Cartagena de Indias is a town on the Caribbean Sea. I will be one hundred percent honest, I did next to nothing during my visit to Cartagena, as it is ridiculously excessively hot there. Daily temperatures were around 35 degrees celsius, but with between 70-90% humidity depending on the day, resulting in a ‘feels like’ temperature of around 43 degrees celsius. The minute you move a single muscle, you are already drenched in sweat. Any day time excursions would be advisable for the early morning or very late afternoon, be aware there is little to no shade.
My Cartagena highlights were the old town, Getsemani and a quick visit to the castle on the hill.
Cartagena’s Old Town
While the town of Cartagena is now modern sea port, the old walled city oozes the charm and character of it’s Spanish Colonial History. The gorgeous colours of these 400 year old buildings have been listed as a UNESCO World Heritage Site to retain their history.
While the old town has churches and probably castles, I didn’t pay much attention to specific monuments, I really just explored and was gobsmacked at just how beautiful and colourful almost every building was. Many have fantastic colour combinations, sometimes with plants and vines falling gracefully from a balcony above. It feels like this town was the most photogenic city I have seen in my life. I absolutely LOVED every second of my explorations of the old town.
As a walled city, it is also worth walking the perimeter on the wall itself, the views are gorgeous.
Getsemani has been mentioned from time to time as an unsafe area of Cartagena, while I was not keen to wander through solo after sunset, I would have been more than happy to explore solo during the day.
Getsemani is a lively suburb where many bars, cafes and restaurants can be found. The highlight of the suburb for me was all the street art. The walls were dotted with some fantastic pieces, many by artists we had previously come across in Bogota and Medellin. There are graffiti walking tours available for the area, so if you aren’t comfortable going solo, the a tour is an option.
Getsemani is definitely the place to be for nightlife, but go with friends.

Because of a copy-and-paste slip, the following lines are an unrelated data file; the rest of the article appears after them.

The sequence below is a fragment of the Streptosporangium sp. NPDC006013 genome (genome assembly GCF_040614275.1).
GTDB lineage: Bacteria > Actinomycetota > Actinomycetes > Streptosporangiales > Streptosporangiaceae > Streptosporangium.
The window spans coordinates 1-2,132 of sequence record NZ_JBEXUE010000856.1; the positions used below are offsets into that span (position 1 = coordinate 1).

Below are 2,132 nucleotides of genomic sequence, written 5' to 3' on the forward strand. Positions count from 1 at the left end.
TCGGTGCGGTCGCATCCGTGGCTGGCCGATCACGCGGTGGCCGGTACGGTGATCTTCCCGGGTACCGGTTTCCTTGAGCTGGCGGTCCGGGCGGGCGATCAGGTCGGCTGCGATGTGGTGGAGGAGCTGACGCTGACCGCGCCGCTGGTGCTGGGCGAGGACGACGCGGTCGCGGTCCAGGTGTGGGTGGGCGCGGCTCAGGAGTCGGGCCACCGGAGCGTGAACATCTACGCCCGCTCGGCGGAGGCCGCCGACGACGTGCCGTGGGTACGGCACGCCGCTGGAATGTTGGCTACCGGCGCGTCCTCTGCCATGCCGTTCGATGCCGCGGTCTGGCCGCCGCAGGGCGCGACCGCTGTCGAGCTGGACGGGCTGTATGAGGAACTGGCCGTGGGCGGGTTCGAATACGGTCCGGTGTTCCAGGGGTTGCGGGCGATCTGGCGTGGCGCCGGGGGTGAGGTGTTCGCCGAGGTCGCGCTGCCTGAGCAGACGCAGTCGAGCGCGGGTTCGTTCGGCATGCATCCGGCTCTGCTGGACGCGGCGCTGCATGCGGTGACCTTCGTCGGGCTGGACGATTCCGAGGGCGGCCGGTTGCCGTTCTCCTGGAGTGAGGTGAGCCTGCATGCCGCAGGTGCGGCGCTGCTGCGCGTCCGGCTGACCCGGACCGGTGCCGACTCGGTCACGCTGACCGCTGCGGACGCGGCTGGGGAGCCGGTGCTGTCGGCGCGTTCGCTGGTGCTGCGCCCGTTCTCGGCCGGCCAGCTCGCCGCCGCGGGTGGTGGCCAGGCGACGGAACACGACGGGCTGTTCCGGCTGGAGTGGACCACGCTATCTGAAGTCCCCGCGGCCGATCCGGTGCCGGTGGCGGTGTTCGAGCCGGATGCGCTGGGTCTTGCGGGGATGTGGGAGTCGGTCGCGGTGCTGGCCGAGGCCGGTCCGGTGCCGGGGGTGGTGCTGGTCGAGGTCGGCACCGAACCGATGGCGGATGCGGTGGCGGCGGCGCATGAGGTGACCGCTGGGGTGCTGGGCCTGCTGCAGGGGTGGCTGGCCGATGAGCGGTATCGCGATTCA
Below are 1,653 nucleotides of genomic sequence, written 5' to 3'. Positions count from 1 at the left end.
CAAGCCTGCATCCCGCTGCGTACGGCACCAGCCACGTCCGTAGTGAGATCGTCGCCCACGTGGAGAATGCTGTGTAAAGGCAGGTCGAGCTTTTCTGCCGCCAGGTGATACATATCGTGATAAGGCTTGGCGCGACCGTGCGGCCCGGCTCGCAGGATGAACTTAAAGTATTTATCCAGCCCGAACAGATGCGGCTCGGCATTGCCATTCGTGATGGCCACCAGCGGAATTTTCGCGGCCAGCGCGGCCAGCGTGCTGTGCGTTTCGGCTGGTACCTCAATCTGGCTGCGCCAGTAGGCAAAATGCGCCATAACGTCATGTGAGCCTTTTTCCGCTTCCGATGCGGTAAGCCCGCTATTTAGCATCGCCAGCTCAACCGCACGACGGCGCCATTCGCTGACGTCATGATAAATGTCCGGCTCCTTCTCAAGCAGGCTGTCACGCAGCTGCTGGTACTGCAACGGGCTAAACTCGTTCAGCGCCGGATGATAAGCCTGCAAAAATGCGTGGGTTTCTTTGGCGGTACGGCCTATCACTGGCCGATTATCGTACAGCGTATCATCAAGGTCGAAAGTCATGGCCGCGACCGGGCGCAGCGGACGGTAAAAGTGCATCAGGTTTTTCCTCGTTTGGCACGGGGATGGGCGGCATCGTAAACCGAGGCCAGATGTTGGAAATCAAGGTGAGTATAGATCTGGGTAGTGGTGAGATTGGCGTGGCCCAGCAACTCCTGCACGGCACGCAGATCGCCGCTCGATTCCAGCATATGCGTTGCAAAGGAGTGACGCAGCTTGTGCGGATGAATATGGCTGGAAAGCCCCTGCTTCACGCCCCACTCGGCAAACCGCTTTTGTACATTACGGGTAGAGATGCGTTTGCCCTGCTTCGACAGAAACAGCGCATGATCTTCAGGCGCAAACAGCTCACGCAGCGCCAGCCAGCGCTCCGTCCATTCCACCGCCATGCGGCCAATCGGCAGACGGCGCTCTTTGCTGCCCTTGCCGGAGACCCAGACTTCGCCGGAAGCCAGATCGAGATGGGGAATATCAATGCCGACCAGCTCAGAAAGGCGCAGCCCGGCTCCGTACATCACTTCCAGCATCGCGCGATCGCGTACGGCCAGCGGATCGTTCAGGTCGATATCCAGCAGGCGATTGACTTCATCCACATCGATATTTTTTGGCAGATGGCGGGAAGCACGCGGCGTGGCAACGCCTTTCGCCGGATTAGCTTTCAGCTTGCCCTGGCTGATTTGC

Castillo de San Felipe de Barajas
Entry to the castle costs 25,000 pesos for an adult; a student/teacher ticket is 10,500 pesos (Right about now is when I am grateful for my International Teacher Identity Card). Tours or audioguides are an additional expense, which I choose not to pay.
Make sure to visit the castle as early as possible in the day because it really is roasting hot. The castle affords some fantastic views over the city, both old and new as well as out to sea. I didn’t learnt he history of the castle but did enjoy wandering around and exploring the underground tunnels.
In trying to get into the castle you will be harrassed by street vendors selling water and hats, if you don’t have these things already, it’s not a bad thing to give in to a street purchase at this point. The hat is a lifesaver!
Eating and Drinking
Honestly with the weather so hot, sometimes what you need to is to seek refuge in an air-conditioned or fan-cooled building. A few restaurants, cafes and bars I would recommend visiting include:
Cuba 1940s: This Cuban style cafe is in the old town on the corner of one of the plazas. They sell absolutely delicious cocktails and the food is to die for! In addition to amazing food and drink, the selling point for the cafe is that it has a pool in the centre, you can sit on the edge, drink your cocktail and dangle your feet in the water. It is super chilled and well worth spending some time and pesos here.
San Alberto: This cafe in the old town really specialises in preparing good Colombian coffee. The coffee is sourced from Buenavista, Quindio. The cafe offers a variety of coffee preparation methods for you to choose from, such as cold drip, french press, not to mention a whole swag of others I have forgotten. I opted to share a siphon with my friend Jake and Laura. The siphon is a coffee preparation method I have not previously come across, but was very happy with. It was a fascinating and engaging to watch coffee prep process, that resulted in absolutely delicious coffee.
La Mulata: A seafood restaurant in the old town that has ripper reviews on TripAdvisor. It is ideal to reserve a table if possible, but you should still be prepared to wait. Without a reservation we waited at least an hour before ordering, I was getting tired, cranky and hungry but all this disappeared when I saw my meal. Very generous portions of fantastic quality seafood, cooked to perfection. This place was well worth the wait!
Cháchara: In the suburb of Getsemani is a funky cafe/restaurant called Cháchara. It has funky decor with almost a garden party feel to it. The food was delicious and reasonably priced.
Cafe Havana: This is a famous cafe well known for live music and salsa; the fact that Hilary Clinton visited it certainly boosted it’s profile. It’s big night of the week is Wednesdays, where crowds flock in the doors, paying the 8000 peso entry fee. Things don’t kick off until about 11:30, but get in early if you want to sit down.
My recommendation for accommodation in Cartagena consists of four requirements: In the Old Town, has Air Conditioning; has fans; and has a pool. Being centrally located and having access to a means to cool off is vital to staying in Cartagena.
I stayed at Hotel Escallon and was very happy with the location and facilities.
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